How One Woman Remembers The Past By Cooking In The Present
Dana’s challenge to the whole Blue Apron community (that’s you!) is to take a recipe you love and add your own family twist to it. What recipe have you done this with? What was the special family tradition or twist you added to it? Dana’s story is the third installment in our series of customer spotlights! Submit yours here.
Q: Tell us a bit about your family’s history with cooking.
Dana: Well, my grandmother always cooked. I remember her telling me a story – when my mom was dating my father in high school, she invited him over for dinner. My grandparents hadn’t paid the electric bill that month and just with my mom’s luck the power was turned off the day my dad was supposed to come over! Not to worry though, my grandmother had such style! She helped my mom make sure the food would still be good even in the dark, and they just lit candles and made do! Funny enough, my dad never knew the power went out until many years later.
Q: Did your mom inherit that same love of cooking?
Dana: Absolutely, and my mom always included me and my siblings in the kitchen growing up. She was a really smart woman and would delegate tasks to us. By the time we were in middle school, we were planning our own meals, shopping for ingredients at the grocery store, cooking the meals and finally doing the dishes – all that at least three days a week!
Q: How have you passed on your mom’s love of cooking to others?
Dana: Well, I lost my mom in 2015, and I always felt closest to her when I was cooking. Now that I’m a teacher, there are so many young people that I come across in my work and they just don’t cook! When I ask them why not, they’re just so intimidated – even when I told them about Blue Apron. So I thought, I should just have my friends come over and we’ll cook a meal together, then they’ll see it’s not so hard after all. As I always say, if you can read, you can cook!
Q: Who’s your most frequent dinner guest?
Dana: The most is my dad because he’s not getting my mom’s cooking anymore. When my new kitchen was finished being renovated, I had him come over for the first meal. I was making my mom’s famous spaghetti sauce – it’s one of those great, hearty, cook-for-four-hours kind of sauces, and the hidden ingredient is a dash of cinnamon because it helps to neutralize the tomatoes a little bit (who knew!). When my dad walked into the kitchen, his eyes just welled up with tears and he said “oh my gosh! It smells like your mother in here.”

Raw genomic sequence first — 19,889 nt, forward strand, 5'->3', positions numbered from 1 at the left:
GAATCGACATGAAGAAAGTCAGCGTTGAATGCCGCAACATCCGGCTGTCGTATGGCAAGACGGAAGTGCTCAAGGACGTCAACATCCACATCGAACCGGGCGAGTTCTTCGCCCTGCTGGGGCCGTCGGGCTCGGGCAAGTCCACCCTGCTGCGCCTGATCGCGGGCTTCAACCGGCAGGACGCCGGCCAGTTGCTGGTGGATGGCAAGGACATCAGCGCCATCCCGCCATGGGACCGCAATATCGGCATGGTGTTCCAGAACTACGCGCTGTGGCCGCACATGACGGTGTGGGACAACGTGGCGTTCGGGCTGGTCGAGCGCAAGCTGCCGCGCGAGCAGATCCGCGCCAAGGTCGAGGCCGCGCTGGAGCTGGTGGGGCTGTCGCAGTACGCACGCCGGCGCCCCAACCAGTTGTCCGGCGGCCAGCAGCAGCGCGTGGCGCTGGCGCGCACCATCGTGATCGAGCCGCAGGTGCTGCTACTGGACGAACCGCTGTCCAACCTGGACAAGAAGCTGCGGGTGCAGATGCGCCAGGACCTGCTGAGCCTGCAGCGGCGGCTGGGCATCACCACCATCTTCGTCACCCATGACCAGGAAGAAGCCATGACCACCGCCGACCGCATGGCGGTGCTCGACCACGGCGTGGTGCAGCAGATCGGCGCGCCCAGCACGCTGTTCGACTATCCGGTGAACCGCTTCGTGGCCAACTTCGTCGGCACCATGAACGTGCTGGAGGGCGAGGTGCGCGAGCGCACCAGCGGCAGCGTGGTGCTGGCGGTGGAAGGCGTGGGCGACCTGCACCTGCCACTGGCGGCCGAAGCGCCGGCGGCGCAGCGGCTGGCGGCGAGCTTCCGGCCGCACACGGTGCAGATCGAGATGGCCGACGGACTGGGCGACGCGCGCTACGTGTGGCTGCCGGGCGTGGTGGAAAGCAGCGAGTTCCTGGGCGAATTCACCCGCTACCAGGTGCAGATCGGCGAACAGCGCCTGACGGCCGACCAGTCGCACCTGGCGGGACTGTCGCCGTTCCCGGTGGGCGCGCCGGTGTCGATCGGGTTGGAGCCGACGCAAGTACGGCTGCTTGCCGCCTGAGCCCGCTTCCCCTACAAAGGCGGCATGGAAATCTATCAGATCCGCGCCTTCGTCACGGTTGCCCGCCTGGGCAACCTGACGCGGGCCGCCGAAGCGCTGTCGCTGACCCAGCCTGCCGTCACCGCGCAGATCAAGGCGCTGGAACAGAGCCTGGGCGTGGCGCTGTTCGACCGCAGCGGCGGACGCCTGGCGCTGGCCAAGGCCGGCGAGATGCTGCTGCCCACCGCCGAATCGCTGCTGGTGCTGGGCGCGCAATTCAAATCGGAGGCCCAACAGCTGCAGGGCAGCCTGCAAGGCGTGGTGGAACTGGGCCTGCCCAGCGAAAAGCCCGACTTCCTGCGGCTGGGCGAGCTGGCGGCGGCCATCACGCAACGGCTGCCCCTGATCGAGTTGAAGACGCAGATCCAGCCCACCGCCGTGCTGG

Now, he comes over at least a couple times a week, and his task is to open the bottle of wine. It’s no longer just coming over to eat a meal, but to enjoy an evening. I love that he stays, and that’s what dinners with dad still are. For me, promoting family time and traditions is so important. It might seem old-fashioned, but I just don’t think the family spends enough time together nowadays, and everybody’s always gotta eat!
Q: Is there a particular family tradition you’ve carried on in the kitchen?
Dana: I love to write notes in my cookbooks and also on my Blue Apron recipe cards that I keep in large binders. My mom used to always write notes in her cookbooks, so I’ve enjoyed continuing that tradition! For example, on the Ginger-Glazed Salmon recipe, I wrote “excellent!” For others, I’ve added notes like “use less salt” or “made enough for three!”
I remember one note in particular. It was Thanksgiving, a time when for the last 50 years the whole family from Florida to Nashville to Upper Michigan gather at my parents’ house. I found a note in my cookbook on my mom’s stuffing recipe where I had written “Thanksgiving 1992, first Thanksgiving away from home.” That was the year my son was born and I was too pregnant to travel. These notes are more than just recipe tips, they’re family memories!
Q: What’s one tip or challenge you want to share with the Blue Apron community?
Dana: I’d tell them to trust the recipe, and always make notes! But here’s the real challenge: take a recipe and try and improve it or add some of your family’s culture into it. To be able to step away from a recipe card and not feel like you have to follow it so strictly – that’s a good challenge. And if it fails, you can always call for pizza!